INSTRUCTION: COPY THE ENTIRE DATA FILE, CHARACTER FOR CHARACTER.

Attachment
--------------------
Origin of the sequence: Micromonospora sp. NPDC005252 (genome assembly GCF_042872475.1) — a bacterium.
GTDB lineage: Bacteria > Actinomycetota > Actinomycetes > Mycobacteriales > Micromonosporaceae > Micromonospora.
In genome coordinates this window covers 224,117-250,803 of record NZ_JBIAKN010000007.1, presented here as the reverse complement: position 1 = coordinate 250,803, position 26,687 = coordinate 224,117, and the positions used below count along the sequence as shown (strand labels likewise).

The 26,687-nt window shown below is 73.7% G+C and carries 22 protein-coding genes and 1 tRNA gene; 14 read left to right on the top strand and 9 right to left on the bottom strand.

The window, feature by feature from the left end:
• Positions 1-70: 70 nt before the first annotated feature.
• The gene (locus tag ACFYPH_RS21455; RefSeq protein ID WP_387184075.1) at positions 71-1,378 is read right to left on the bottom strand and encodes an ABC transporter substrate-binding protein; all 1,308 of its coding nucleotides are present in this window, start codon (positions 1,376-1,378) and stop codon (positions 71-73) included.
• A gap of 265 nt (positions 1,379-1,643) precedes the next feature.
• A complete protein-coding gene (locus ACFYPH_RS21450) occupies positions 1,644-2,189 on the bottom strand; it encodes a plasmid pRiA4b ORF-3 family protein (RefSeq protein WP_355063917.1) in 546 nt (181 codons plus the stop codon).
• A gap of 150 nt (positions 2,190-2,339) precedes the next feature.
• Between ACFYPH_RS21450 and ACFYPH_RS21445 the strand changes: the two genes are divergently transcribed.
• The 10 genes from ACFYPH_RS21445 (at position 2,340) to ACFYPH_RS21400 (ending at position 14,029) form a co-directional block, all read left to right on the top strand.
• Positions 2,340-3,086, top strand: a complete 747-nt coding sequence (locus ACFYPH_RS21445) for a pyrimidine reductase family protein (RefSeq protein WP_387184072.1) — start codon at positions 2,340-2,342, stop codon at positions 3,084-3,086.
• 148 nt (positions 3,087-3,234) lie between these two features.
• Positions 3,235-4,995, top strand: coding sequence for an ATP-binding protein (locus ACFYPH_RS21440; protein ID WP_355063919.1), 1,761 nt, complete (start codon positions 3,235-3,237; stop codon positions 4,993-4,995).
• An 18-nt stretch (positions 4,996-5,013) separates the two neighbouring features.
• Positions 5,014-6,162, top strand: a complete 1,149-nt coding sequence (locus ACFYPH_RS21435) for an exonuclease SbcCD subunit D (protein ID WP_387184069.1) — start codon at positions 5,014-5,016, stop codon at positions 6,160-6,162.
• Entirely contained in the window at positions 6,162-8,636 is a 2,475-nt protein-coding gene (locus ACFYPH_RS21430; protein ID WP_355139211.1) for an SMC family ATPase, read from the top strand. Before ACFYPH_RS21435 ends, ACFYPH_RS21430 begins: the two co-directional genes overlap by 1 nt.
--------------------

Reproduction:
Origin of the sequence: Micromonospora sp. NPDC005252 (genome assembly GCF_042872475.1) — a bacterium.
GTDB lineage: Bacteria > Actinomycetota > Actinomycetes > Mycobacteriales > Micromonosporaceae > Micromonospora.
In genome coordinates this window covers 224,117-250,803 of record NZ_JBIAKN010000007.1, presented here as the reverse complement: position 1 = coordinate 250,803, position 26,687 = coordinate 224,117, and the positions used below count along the sequence as shown (strand labels likewise).

The 26,687-nt window shown below is 73.7% G+C and carries 22 protein-coding genes and 1 tRNA gene; 14 read left to right on the top strand and 9 right to left on the bottom strand.

The window, feature by feature from the left end:
• Positions 1-70: 70 nt before the first annotated feature.
• The gene (locus tag ACFYPH_RS21455; RefSeq protein ID WP_387184075.1) at positions 71-1,378 is read right to left on the bottom strand and encodes an ABC transporter substrate-binding protein; all 1,308 of its coding nucleotides are present in this window, start codon (positions 1,376-1,378) and stop codon (positions 71-73) included.
• A gap of 265 nt (positions 1,379-1,643) precedes the next feature.
• A complete protein-coding gene (locus ACFYPH_RS21450) occupies positions 1,644-2,189 on the bottom strand; it encodes a plasmid pRiA4b ORF-3 family protein (RefSeq protein WP_355063917.1) in 546 nt (181 codons plus the stop codon).
• A gap of 150 nt (positions 2,190-2,339) precedes the next feature.
• Between ACFYPH_RS21450 and ACFYPH_RS21445 the strand changes: the two genes are divergently transcribed.
• The 10 genes from ACFYPH_RS21445 (at position 2,340) to ACFYPH_RS21400 (ending at position 14,029) form a co-directional block, all read left to right on the top strand.
• Positions 2,340-3,086, top strand: a complete 747-nt coding sequence (locus ACFYPH_RS21445) for a pyrimidine reductase family protein (RefSeq protein WP_387184072.1) — start codon at positions 2,340-2,342, stop codon at positions 3,084-3,086.
• 148 nt (positions 3,087-3,234) lie between these two features.
• Positions 3,235-4,995, top strand: coding sequence for an ATP-binding protein (locus ACFYPH_RS21440; protein ID WP_355063919.1), 1,761 nt, complete (start codon positions 3,235-3,237; stop codon positions 4,993-4,995).
• An 18-nt stretch (positions 4,996-5,013) separates the two neighbouring features.
• Positions 5,014-6,162, top strand: a complete 1,149-nt coding sequence (locus ACFYPH_RS21435) for an exonuclease SbcCD subunit D (protein ID WP_387184069.1) — start codon at positions 5,014-5,016, stop codon at positions 6,160-6,162.
• Entirely contained in the window at positions 6,162-8,636 is a 2,475-nt protein-coding gene (locus ACFYPH_RS21430; protein ID WP_355139211.1) for an SMC family ATPase, read from the top strand. Before ACFYPH_RS21435 ends, ACFYPH_RS21430 begins: the two co-directional genes overlap by 1 nt.